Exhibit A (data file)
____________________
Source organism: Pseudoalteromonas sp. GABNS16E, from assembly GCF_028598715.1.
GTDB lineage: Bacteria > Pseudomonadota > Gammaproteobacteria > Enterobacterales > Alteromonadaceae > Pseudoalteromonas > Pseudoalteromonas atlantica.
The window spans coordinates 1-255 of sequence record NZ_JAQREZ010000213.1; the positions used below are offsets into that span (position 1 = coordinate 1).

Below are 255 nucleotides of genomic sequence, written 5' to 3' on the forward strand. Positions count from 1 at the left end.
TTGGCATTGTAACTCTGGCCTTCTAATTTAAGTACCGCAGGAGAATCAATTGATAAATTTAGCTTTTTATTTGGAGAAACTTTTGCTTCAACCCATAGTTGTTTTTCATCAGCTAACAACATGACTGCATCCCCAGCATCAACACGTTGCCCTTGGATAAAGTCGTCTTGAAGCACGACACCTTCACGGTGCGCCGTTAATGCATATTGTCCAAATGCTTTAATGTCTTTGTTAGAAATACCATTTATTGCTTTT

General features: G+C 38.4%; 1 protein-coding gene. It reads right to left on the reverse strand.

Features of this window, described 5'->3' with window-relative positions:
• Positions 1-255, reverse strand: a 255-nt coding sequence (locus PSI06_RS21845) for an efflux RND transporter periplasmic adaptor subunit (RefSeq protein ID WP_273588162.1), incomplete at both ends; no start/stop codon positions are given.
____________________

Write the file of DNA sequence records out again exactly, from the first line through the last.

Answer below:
Source organism: Pseudoalteromonas sp. GABNS16E, from assembly GCF_028598715.1.
GTDB lineage: Bacteria > Pseudomonadota > Gammaproteobacteria > Enterobacterales > Alteromonadaceae > Pseudoalteromonas > Pseudoalteromonas atlantica.
The window spans coordinates 1-255 of sequence record NZ_JAQREZ010000213.1; the positions used below are offsets into that span (position 1 = coordinate 1).

Below are 255 nucleotides of genomic sequence, written 5' to 3' on the forward strand. Positions count from 1 at the left end.
TTGGCATTGTAACTCTGGCCTTCTAATTTAAGTACCGCAGGAGAATCAATTGATAAATTTAGCTTTTTATTTGGAGAAACTTTTGCTTCAACCCATAGTTGTTTTTCATCAGCTAACAACATGACTGCATCCCCAGCATCAACACGTTGCCCTTGGATAAAGTCGTCTTGAAGCACGACACCTTCACGGTGCGCCGTTAATGCATATTGTCCAAATGCTTTAATGTCTTTGTTAGAAATACCATTTATTGCTTTT

General features: G+C 38.4%; 1 protein-coding gene. It reads right to left on the reverse strand.

Features of this window, described 5'->3' with window-relative positions:
• Positions 1-255, reverse strand: a 255-nt coding sequence (locus PSI06_RS21845) for an efflux RND transporter periplasmic adaptor subunit (RefSeq protein ID WP_273588162.1), incomplete at both ends; no start/stop codon positions are given.